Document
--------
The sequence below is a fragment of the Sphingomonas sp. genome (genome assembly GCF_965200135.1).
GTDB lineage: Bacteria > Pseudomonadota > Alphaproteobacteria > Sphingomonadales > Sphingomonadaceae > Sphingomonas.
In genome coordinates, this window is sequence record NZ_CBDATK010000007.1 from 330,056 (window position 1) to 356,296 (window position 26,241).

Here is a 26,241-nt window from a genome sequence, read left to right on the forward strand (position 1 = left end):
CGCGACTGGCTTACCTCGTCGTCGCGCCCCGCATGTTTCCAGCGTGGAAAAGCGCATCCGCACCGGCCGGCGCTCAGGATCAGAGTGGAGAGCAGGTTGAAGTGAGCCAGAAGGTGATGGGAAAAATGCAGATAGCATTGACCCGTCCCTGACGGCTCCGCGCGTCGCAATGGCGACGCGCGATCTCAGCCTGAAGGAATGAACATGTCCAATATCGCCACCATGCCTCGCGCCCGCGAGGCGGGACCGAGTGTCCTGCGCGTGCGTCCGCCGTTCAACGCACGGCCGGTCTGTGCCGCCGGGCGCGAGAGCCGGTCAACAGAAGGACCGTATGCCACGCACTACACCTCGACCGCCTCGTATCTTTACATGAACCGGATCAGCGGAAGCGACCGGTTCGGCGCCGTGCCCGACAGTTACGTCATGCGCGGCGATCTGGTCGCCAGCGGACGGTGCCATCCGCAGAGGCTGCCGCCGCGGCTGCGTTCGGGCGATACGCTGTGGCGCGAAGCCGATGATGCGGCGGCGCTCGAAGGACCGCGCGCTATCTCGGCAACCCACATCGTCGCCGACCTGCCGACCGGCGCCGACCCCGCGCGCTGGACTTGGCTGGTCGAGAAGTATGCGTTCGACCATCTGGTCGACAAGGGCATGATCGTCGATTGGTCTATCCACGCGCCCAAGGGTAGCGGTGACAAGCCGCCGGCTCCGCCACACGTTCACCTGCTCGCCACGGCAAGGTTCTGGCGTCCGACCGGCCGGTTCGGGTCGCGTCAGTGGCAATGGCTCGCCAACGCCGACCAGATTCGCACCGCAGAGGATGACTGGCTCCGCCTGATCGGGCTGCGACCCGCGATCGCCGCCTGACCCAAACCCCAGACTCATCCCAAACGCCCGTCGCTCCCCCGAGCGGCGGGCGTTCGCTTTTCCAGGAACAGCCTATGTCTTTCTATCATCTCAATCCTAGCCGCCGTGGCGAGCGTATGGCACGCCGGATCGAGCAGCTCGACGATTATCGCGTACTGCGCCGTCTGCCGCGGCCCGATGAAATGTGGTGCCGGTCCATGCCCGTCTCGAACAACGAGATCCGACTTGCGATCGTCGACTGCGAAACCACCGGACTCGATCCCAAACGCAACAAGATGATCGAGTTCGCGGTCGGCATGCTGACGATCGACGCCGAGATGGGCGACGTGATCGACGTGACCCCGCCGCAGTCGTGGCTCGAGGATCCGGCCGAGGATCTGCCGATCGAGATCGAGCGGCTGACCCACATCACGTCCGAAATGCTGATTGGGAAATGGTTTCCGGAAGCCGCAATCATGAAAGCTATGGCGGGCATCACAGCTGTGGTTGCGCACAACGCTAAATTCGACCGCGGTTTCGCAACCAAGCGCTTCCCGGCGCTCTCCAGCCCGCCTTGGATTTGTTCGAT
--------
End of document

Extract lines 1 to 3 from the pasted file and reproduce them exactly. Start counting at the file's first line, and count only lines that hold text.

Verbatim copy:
The sequence below is a fragment of the Sphingomonas sp. genome (genome assembly GCF_965200135.1).
GTDB lineage: Bacteria > Pseudomonadota > Alphaproteobacteria > Sphingomonadales > Sphingomonadaceae > Sphingomonas.
In genome coordinates, this window is sequence record NZ_CBDATK010000007.1 from 330,056 (window position 1) to 356,296 (window position 26,241).